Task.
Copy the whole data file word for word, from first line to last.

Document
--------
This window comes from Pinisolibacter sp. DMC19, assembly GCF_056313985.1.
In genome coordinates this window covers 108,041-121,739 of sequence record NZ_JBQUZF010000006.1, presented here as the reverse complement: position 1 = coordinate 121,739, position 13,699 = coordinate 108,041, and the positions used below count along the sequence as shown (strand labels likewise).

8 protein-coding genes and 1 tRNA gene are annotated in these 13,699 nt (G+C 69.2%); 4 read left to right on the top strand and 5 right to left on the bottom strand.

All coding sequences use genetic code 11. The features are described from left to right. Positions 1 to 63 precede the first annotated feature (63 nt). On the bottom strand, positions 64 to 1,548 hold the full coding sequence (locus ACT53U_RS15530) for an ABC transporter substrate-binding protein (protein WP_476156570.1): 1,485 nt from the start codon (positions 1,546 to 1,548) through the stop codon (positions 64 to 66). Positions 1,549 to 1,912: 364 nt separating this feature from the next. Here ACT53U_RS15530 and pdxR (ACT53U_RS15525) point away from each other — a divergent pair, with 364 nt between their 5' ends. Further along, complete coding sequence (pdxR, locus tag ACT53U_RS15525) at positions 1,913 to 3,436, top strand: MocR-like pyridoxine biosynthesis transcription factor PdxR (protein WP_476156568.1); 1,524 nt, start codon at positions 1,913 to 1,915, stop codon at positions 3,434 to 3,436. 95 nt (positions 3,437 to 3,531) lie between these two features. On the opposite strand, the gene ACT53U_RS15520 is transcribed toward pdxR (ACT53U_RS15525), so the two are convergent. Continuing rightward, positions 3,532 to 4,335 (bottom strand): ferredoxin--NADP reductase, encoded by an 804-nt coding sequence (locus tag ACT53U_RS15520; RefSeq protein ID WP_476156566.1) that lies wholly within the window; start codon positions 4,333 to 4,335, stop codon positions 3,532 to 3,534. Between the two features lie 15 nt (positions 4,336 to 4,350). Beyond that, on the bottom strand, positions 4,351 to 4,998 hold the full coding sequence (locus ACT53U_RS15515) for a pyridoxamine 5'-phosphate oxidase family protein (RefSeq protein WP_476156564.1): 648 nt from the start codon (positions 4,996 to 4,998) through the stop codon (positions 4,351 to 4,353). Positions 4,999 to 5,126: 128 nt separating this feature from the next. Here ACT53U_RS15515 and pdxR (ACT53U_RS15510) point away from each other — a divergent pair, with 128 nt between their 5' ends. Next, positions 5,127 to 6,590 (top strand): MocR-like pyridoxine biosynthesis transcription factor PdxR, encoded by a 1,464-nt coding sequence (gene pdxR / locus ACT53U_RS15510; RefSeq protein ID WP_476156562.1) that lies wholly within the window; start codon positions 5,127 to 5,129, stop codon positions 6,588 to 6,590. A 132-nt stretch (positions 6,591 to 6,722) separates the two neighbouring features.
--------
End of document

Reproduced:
This window comes from Pinisolibacter sp. DMC19, assembly GCF_056313985.1.
In genome coordinates this window covers 108,041-121,739 of sequence record NZ_JBQUZF010000006.1, presented here as the reverse complement: position 1 = coordinate 121,739, position 13,699 = coordinate 108,041, and the positions used below count along the sequence as shown (strand labels likewise).

8 protein-coding genes and 1 tRNA gene are annotated in these 13,699 nt (G+C 69.2%); 4 read left to right on the top strand and 5 right to left on the bottom strand.

All coding sequences use genetic code 11. The features are described from left to right. Positions 1 to 63 precede the first annotated feature (63 nt). On the bottom strand, positions 64 to 1,548 hold the full coding sequence (locus ACT53U_RS15530) for an ABC transporter substrate-binding protein (protein WP_476156570.1): 1,485 nt from the start codon (positions 1,546 to 1,548) through the stop codon (positions 64 to 66). Positions 1,549 to 1,912: 364 nt separating this feature from the next. Here ACT53U_RS15530 and pdxR (ACT53U_RS15525) point away from each other — a divergent pair, with 364 nt between their 5' ends. Further along, complete coding sequence (pdxR, locus tag ACT53U_RS15525) at positions 1,913 to 3,436, top strand: MocR-like pyridoxine biosynthesis transcription factor PdxR (protein WP_476156568.1); 1,524 nt, start codon at positions 1,913 to 1,915, stop codon at positions 3,434 to 3,436. 95 nt (positions 3,437 to 3,531) lie between these two features. On the opposite strand, the gene ACT53U_RS15520 is transcribed toward pdxR (ACT53U_RS15525), so the two are convergent. Continuing rightward, positions 3,532 to 4,335 (bottom strand): ferredoxin--NADP reductase, encoded by an 804-nt coding sequence (locus tag ACT53U_RS15520; RefSeq protein ID WP_476156566.1) that lies wholly within the window; start codon positions 4,333 to 4,335, stop codon positions 3,532 to 3,534. Between the two features lie 15 nt (positions 4,336 to 4,350). Beyond that, on the bottom strand, positions 4,351 to 4,998 hold the full coding sequence (locus ACT53U_RS15515) for a pyridoxamine 5'-phosphate oxidase family protein (RefSeq protein WP_476156564.1): 648 nt from the start codon (positions 4,996 to 4,998) through the stop codon (positions 4,351 to 4,353). Positions 4,999 to 5,126: 128 nt separating this feature from the next. Here ACT53U_RS15515 and pdxR (ACT53U_RS15510) point away from each other — a divergent pair, with 128 nt between their 5' ends. Next, positions 5,127 to 6,590 (top strand): MocR-like pyridoxine biosynthesis transcription factor PdxR, encoded by a 1,464-nt coding sequence (gene pdxR / locus ACT53U_RS15510; RefSeq protein ID WP_476156562.1) that lies wholly within the window; start codon positions 5,127 to 5,129, stop codon positions 6,588 to 6,590. A 132-nt stretch (positions 6,591 to 6,722) separates the two neighbouring features.